Our administrative staff members train Writing Consultants, teach courses, develop curriculum, research and publish in Rhetoric and Composition, initiate new programs, answer questions about Center policies and practice, and maintain the day-to-day operations of the Center.
Director: Dr. Mark Pedretti
Assistant Director: Dr. Greer MurphyAdministrative Assistant: Lauren Morrison
Our Writing Consultants are students from programs across CGU who are excellent writers and, more importantly, excellent teachers of writing. They have been writing at the graduate school level for at least one year and come highly recommended by their professors. All have had training in tutoring methods. Most have college teaching experience, and some are writing their Ph.D. dissertations. For more information about our Consultants, follow the bios below:
Sulaiman Ahmad is an MA student in the Department of English pursuing a concentration in Hemispheric and Transnational Studies. His research broadly surrounds postcolonial theory, Lacanian psychoanalysis, Marxist theory, Africana Studies, and affect theory. Outside of academics, Sulaiman enjoys making music and studying the mechanics of both guitar amplifiers and pedals.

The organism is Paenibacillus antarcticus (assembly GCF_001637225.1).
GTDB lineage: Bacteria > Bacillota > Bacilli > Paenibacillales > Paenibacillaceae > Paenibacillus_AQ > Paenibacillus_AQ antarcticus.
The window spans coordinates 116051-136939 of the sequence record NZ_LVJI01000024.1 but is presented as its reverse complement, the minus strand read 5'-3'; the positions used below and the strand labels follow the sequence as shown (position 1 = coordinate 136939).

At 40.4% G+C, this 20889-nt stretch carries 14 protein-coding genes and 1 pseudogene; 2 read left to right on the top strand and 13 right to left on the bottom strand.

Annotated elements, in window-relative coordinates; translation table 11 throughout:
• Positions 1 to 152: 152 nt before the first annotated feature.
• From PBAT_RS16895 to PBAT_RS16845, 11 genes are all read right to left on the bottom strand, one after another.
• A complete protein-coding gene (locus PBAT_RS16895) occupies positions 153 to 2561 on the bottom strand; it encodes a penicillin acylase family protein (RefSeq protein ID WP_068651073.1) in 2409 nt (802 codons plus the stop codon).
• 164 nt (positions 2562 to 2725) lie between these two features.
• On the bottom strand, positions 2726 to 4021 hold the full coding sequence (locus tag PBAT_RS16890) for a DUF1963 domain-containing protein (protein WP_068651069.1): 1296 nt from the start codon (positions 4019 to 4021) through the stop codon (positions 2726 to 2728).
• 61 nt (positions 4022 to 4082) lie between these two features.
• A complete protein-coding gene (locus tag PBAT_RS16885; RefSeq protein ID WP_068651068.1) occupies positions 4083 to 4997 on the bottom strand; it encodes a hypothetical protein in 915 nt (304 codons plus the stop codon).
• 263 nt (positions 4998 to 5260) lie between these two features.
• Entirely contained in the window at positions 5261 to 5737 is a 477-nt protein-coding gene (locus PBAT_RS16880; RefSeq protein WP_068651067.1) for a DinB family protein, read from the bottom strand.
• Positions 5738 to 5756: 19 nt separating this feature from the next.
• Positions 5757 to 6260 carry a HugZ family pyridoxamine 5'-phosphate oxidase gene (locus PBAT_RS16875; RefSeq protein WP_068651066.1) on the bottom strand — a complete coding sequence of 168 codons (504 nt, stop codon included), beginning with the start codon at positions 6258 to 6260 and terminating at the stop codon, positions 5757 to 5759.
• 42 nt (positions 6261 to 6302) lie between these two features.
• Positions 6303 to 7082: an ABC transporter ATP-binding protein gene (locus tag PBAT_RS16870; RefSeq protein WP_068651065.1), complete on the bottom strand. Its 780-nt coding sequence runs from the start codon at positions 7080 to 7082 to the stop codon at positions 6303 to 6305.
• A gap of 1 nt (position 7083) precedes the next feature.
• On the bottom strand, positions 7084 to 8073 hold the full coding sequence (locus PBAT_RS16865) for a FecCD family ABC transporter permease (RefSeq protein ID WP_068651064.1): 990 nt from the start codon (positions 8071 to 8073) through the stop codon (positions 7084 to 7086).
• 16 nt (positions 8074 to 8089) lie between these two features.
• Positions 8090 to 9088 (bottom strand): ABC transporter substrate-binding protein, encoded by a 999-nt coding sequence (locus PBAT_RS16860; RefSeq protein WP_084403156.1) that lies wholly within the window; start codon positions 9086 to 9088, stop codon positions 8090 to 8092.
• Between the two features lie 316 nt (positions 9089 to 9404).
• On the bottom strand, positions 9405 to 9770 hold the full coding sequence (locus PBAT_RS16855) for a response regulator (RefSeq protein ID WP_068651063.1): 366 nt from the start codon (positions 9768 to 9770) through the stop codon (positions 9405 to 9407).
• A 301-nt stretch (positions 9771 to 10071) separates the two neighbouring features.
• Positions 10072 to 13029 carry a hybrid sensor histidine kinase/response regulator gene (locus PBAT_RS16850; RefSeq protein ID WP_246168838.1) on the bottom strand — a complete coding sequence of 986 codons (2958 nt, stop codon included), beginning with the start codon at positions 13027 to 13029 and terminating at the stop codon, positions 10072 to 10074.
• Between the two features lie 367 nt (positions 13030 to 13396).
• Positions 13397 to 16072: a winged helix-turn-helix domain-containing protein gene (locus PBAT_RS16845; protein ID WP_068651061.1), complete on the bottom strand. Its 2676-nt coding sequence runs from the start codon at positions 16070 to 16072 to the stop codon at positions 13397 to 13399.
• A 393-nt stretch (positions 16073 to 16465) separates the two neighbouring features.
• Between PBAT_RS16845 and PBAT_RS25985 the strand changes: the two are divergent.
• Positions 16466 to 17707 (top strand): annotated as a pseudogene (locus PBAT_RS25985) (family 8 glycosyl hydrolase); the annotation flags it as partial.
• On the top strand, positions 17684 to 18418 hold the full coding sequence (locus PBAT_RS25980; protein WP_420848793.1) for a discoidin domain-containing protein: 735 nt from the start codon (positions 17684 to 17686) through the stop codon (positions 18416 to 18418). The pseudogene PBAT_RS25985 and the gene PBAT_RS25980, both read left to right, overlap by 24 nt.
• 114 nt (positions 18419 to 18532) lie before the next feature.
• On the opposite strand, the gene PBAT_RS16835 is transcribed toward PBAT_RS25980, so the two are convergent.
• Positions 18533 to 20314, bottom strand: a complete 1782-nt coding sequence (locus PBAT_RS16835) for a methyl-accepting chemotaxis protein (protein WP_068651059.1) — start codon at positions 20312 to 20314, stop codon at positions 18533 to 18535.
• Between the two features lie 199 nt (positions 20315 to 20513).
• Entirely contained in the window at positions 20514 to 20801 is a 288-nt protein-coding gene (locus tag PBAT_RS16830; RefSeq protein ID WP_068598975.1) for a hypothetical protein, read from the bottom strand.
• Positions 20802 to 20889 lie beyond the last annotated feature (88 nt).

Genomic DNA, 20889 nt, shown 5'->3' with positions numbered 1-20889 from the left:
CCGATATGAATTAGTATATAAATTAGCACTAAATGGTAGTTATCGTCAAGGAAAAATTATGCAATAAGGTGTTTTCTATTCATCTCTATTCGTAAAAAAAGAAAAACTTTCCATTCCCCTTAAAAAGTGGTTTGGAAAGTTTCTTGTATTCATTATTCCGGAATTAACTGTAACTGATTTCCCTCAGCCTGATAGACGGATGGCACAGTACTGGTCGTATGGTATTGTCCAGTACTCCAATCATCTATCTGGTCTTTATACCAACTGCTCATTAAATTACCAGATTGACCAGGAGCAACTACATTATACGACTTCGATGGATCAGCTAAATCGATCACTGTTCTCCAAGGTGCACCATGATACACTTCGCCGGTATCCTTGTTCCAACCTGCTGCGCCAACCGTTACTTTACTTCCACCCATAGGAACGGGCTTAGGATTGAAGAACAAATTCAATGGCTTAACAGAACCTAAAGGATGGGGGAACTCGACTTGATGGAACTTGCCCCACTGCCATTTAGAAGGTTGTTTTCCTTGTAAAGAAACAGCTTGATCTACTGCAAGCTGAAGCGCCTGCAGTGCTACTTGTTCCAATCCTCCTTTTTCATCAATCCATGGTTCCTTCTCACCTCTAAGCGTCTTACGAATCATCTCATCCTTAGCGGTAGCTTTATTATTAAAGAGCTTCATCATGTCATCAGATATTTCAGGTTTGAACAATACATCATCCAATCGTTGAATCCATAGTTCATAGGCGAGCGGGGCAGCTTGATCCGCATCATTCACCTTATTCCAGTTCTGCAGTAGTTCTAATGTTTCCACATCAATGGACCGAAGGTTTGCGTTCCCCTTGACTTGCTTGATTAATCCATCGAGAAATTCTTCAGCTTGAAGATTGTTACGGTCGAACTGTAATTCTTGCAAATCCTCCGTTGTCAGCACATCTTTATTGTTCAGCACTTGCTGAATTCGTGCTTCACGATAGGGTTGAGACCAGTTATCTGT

Kelly Eisenbrand is an MA student in the CGU English Department. Her research interests include early modern literature and rhetoric. She received her bachelor's in Political Science (Law and Public Policy) from California Lutheran University and has coached/competed in debate and public speaking since 2012.
Francesca is a doctoral student in the Department of English at CGU, where she also received her MA in English. Her primary research interests are in Victorian literature, the rise of the novel, and gender studies. She joined the CGU Writing Center staff in 2012, and she most recently completed teaching the Foundations in Graduate Writing and Presenting summer course at CGU. She enjoys working with peers at any stage of the writing process and loves to discuss writing and revision strategies.
Megan is currently preparing for her qualifying exams as a PhD student in English with an emphasis in early modern studies. Her research interests focus on early modern anxieties surrounding long-term illness and mental illness but she enjoys dabbling in oddities throughout the period. She has a background in English literature as well as TESOL and has taught college writing at University of La Verne since 2013. Before moving to California, Megan taught in an intensive English program at the University of Northern Iowa and spent a summer teaching English at Donguang University of Technology in Dongguang China. Outside of teaching writing and literature Megan enjoys those rare days she can turn off her alarm clock and binge-watch a scandalous television series Netflix or do something touristy around the LA area.